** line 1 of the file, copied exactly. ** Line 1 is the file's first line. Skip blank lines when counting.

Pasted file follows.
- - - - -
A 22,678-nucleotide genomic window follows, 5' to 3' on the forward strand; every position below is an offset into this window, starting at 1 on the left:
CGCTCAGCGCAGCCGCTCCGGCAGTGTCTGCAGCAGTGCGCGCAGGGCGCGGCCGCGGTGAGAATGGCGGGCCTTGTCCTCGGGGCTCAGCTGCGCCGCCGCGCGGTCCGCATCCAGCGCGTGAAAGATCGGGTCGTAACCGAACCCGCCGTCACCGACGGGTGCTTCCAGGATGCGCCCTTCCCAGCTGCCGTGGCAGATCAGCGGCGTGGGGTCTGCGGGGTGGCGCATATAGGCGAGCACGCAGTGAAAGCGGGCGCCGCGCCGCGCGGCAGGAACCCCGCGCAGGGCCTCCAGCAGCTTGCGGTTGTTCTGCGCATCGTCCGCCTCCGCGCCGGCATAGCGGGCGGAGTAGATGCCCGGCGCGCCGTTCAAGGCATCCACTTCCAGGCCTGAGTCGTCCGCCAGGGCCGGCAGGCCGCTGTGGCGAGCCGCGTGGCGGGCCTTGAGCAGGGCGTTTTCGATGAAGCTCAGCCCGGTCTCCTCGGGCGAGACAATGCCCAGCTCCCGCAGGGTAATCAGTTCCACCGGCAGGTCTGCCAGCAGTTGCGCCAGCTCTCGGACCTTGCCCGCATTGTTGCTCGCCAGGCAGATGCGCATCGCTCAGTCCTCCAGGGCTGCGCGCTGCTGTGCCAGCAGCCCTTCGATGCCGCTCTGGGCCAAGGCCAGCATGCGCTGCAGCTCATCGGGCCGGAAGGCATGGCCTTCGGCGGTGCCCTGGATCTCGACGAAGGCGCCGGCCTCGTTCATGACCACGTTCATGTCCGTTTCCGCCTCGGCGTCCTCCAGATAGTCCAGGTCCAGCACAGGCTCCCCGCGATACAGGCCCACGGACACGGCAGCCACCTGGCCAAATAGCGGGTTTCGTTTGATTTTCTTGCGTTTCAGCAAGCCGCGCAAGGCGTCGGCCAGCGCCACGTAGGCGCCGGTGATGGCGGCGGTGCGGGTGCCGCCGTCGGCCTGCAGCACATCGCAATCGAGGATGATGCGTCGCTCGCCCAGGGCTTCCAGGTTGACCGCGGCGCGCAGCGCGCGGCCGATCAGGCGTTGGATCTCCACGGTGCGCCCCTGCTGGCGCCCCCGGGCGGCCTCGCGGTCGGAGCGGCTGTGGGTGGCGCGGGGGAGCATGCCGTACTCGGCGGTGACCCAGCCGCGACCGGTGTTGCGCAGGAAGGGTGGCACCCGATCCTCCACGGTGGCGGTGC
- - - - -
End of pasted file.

A 22,678-nucleotide genomic window follows, 5' to 3' on the forward strand; every position below is an offset into this window, starting at 1 on the left: